It is ten years since Yahoo! was hacked and 3 billion accounts were affected.
This month marks the tenth anniversary of the data breach suffered by Yahoo! The internet services company, which at first pointed to 1 billion accounts affected by the hack, actually suffered a blow that involved 3 billion users. That is, all the accounts that existed at the time.
This was demonstrated in 2017, when the company was acquired by Verizon and Verizon conducted an investigation into what had happened.
Names, dates of birth, phone numbers, email addresses, hashed passwords, and even security questions and their answers were revealed.
Coinciding with the anniversary of this attack, security firm ESET takes a look back at other major incidents that have exposed large volumes of sensitive information since 2013.
One of these is the 2017 breach of the largest credit reporting agency in the United States, Equifax. The incident put at risk the data of 44% of the population of the United States and part of Canada and Great Britain, including social security, driver’s licence, and credit card numbers, among others.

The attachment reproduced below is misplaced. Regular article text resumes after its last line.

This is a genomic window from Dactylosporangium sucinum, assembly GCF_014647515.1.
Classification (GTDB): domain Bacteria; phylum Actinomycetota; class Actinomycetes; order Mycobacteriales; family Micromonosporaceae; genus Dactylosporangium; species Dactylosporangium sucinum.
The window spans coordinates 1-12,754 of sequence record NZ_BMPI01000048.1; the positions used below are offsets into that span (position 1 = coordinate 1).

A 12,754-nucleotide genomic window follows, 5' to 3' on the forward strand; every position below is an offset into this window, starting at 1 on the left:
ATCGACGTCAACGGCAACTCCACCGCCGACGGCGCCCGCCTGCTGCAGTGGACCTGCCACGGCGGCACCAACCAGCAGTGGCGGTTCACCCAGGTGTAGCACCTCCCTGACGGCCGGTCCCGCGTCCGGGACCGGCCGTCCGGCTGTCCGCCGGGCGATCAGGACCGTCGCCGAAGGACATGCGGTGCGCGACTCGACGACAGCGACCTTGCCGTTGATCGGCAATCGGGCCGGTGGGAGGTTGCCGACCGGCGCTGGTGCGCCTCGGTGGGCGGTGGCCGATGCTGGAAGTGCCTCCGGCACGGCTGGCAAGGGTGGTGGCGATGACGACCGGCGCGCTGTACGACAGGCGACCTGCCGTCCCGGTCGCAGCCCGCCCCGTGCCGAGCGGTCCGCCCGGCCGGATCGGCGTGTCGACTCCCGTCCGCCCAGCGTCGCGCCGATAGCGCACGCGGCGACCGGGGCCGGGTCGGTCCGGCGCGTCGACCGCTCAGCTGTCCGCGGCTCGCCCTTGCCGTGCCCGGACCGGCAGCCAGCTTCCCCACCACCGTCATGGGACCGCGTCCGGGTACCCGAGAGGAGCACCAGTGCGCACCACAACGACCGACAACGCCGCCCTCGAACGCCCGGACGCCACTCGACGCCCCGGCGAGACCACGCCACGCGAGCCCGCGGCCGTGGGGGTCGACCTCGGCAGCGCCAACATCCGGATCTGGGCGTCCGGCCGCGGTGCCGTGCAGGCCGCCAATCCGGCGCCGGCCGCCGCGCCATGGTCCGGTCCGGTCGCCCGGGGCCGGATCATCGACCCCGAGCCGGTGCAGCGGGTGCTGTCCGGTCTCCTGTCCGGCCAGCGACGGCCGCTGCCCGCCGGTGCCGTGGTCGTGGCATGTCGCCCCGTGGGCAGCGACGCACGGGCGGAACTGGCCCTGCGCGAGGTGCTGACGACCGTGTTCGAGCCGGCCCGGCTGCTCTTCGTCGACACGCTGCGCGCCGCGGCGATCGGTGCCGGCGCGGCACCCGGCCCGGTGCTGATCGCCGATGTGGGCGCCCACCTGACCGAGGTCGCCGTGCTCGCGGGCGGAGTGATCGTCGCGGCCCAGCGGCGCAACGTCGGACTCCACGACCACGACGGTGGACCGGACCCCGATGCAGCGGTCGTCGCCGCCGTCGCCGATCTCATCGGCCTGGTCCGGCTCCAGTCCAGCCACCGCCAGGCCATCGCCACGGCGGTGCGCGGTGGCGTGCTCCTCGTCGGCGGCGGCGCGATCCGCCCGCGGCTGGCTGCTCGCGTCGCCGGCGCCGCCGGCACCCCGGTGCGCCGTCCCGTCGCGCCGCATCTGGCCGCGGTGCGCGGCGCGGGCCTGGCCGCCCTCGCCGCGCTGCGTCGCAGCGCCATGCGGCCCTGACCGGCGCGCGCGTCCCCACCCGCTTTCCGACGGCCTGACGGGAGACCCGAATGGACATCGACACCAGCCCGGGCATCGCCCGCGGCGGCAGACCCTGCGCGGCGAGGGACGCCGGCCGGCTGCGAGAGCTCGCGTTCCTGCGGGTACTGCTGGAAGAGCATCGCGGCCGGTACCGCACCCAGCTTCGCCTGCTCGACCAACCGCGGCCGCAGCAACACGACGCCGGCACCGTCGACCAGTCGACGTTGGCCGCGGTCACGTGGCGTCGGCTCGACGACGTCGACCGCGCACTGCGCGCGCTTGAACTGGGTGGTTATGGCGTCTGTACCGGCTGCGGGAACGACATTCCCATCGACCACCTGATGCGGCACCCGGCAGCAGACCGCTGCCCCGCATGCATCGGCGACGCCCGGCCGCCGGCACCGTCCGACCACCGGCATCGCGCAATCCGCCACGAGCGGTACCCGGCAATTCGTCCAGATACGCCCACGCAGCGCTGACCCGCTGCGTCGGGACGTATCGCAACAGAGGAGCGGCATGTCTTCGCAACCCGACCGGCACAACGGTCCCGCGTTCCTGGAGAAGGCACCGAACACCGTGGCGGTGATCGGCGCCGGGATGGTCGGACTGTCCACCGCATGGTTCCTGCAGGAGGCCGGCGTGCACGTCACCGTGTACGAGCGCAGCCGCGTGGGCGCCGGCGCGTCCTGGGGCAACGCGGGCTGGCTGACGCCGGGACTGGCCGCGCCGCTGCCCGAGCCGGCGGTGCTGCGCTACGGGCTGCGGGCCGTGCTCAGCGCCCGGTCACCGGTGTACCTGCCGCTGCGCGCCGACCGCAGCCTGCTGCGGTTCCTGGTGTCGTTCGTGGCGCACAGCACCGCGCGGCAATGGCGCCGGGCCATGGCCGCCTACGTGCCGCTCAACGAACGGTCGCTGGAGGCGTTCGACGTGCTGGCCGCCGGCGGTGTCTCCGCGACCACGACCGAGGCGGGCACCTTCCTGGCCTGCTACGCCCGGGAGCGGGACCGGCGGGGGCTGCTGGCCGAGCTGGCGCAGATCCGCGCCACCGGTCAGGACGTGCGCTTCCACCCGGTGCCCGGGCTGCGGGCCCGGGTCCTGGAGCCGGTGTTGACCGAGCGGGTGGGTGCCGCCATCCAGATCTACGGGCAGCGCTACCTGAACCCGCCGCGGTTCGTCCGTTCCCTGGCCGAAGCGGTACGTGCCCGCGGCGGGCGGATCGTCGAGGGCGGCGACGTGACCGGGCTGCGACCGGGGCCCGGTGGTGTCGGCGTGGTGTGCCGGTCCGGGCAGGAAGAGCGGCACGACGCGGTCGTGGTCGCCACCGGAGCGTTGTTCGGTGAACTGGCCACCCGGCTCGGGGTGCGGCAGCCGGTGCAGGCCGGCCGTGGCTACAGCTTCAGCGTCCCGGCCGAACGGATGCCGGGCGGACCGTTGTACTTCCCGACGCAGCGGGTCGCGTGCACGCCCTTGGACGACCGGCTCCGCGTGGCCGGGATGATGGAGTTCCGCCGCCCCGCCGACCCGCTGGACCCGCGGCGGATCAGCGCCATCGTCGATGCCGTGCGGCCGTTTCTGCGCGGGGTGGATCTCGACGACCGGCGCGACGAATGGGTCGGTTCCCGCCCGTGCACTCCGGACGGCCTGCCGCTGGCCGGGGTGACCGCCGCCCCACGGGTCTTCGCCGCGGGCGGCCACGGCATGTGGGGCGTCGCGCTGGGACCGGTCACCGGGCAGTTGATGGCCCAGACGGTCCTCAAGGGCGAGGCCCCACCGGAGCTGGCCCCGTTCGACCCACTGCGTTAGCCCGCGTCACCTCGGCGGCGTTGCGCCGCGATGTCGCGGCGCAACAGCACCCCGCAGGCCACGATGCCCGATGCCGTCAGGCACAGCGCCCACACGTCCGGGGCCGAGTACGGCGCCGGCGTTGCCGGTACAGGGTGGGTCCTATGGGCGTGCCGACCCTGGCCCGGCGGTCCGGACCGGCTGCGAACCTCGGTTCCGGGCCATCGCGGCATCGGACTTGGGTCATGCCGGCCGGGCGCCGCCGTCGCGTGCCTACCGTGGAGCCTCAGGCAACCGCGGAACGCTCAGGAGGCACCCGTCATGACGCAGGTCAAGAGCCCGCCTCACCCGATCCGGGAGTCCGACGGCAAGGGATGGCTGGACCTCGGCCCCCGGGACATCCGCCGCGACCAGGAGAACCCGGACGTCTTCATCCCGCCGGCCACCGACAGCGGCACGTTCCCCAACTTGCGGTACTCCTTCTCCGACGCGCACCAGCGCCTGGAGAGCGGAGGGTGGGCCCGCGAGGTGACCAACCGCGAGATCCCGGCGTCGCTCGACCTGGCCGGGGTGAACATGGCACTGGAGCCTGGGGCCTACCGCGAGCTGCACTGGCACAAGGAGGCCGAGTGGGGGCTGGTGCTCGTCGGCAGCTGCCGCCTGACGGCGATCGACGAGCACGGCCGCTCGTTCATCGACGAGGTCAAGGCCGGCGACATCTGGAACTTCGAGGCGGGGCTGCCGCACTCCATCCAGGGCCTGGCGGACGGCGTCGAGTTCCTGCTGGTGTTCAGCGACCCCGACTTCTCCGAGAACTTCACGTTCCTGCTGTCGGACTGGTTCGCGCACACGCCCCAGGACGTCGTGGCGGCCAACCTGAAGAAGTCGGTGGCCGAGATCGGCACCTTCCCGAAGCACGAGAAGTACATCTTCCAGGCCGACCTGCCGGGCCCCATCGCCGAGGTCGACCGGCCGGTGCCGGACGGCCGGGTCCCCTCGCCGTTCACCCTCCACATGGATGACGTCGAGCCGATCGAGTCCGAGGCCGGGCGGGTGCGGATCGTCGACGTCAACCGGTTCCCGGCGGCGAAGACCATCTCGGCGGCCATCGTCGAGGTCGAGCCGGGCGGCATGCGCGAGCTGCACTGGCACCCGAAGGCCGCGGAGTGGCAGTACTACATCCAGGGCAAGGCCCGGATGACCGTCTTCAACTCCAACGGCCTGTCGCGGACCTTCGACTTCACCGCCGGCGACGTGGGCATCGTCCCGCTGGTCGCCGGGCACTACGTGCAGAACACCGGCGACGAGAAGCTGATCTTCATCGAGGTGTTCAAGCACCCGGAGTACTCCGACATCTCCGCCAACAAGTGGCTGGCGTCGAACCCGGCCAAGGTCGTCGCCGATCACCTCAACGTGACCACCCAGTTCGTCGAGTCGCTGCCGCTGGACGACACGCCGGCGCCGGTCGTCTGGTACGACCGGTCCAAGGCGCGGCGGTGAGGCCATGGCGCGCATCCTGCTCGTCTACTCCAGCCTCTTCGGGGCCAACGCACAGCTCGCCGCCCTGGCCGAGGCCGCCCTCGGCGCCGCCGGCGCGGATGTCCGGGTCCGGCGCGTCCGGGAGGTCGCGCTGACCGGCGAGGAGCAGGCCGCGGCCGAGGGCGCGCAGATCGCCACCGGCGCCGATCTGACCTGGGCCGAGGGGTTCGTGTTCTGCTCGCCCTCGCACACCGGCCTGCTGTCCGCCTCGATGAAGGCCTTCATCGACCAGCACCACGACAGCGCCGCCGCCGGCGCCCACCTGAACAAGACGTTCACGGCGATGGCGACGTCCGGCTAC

Also high-profile was the case of the Marriott International hotel chain, which came to light in 2018 but started four years earlier and ended up with 383 million of its guests’ records compromised. This ranged from names, email addresses, and phone numbers to passport and bank card details. Richard Smith ended up stepping down as CEO and the company faced lawsuits, regulatory investigations, and stock market crashes.
Another affected was India’s Aadhaar identification database. A hack in 2018 through the website of state-owned Indane left 9 out of 10 people in the Asian country exposed. The database contained information on hundreds of millions of citizens, such as unique identity numbers, biometric scans, names, gender information, and contact details.
ESET also highlights the Collection affair, which leaked 2.2 billion email addresses and passwords in five different packages (Collection#1 to Collection#5) in 2019 via MEGA and other forums. This was a compilation of data from previous breaches.